Objective: Recent research has demonstrated a strong relationship between psychotic experiences and suicidal behaviour. No research to date, however, has investigated the role of borderline personality disorder (BPD) in this relationship, despite the fact that BPD is highly comorbid with common mental disorders and is associated with both recurrent suicidal behaviour and psychotic experiences. This paper examined the relationship between psychotic experiences and suicide attempts, including interrelationships with BPD and common mental disorders. Method: We used the 2007 Adult Psychiatric Morbidity Study, a stratified, multistage probability sample of households in England, which recruited a nationally representative sample aged 16 years and older. Participants were assessed for common mental disorders, BPD (clinical and subclinical), suicidal behaviour, and psychotic experiences. Results: Approximately 4% of the total sample (n = 323) reported psychotic experiences. Psychotic experiences were associated with increased odds of suicide attempts in individuals with BPD (OR = 2.23, 95% CI = 1.03–4.85), individuals with a common mental disorder (OR = 2.47, 95% CI = 1.37–4.43), individuals without a common mental disorder (OR = 3.99, 95% CI = 2.47–6.43), and individuals with neither a common mental disorder nor BPD (OR = 3.20, 95% CI = 1.71–5.98). Conclusion: Psychotic experiences are associated with high odds of suicidal behaviour in individuals with and without psychopathology. This relationship is not explained by clinical or subclinical BPD.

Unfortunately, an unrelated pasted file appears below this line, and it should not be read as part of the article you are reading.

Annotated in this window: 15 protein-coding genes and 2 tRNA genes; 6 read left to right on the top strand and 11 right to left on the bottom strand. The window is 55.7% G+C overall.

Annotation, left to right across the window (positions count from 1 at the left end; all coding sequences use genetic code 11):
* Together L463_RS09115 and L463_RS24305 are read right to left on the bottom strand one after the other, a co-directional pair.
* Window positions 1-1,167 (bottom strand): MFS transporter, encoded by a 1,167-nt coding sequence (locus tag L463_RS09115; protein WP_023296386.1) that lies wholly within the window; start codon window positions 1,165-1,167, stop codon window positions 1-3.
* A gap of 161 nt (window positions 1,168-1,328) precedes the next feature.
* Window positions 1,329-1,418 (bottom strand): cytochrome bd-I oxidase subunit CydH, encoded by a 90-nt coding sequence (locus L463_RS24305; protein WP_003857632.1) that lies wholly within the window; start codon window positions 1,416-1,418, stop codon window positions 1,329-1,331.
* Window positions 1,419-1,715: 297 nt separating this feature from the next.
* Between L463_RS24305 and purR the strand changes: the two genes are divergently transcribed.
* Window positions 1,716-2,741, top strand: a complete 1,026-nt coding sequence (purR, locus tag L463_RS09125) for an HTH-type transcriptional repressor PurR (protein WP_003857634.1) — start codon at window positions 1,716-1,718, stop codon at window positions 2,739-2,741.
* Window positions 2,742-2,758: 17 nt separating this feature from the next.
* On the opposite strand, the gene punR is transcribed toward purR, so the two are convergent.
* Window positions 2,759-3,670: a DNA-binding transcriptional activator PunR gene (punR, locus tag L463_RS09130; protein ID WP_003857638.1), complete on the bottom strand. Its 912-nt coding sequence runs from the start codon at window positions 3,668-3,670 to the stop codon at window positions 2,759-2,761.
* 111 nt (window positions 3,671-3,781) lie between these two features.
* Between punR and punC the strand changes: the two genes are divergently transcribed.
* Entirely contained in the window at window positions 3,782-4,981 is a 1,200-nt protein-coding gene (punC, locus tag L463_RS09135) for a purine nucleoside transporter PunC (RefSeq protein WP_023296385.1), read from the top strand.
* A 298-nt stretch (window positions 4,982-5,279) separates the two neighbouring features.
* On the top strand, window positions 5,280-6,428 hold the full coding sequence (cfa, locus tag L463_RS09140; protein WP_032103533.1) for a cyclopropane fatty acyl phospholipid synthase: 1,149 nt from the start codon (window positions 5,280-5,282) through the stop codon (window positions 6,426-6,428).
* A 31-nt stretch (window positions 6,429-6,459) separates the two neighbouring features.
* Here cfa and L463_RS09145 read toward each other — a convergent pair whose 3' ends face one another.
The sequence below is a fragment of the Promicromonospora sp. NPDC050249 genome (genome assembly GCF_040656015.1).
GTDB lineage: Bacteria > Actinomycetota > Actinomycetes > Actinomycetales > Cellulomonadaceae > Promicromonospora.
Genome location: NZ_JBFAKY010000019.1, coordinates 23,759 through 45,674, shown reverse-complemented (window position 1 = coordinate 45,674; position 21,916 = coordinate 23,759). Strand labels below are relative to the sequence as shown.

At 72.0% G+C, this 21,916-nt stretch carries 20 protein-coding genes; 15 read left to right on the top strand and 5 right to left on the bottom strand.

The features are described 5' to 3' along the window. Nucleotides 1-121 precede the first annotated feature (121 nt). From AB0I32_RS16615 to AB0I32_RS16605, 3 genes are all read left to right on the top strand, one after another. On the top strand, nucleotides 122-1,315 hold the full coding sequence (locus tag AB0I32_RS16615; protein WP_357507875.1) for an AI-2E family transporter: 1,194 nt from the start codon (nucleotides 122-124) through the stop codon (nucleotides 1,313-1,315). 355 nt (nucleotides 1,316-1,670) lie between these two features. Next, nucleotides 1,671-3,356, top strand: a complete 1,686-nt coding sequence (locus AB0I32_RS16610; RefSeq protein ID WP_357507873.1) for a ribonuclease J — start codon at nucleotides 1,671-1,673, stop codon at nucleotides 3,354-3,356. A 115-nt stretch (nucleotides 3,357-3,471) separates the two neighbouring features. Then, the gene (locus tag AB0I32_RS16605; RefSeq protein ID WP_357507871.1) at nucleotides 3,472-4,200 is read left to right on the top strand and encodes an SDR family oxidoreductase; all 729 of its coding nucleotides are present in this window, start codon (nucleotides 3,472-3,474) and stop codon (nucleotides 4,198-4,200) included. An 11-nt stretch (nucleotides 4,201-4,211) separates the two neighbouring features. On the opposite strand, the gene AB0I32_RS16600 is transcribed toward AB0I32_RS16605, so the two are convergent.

- borderline personality disorder
ASJC Scopus subject areas
- Psychiatry and Mental health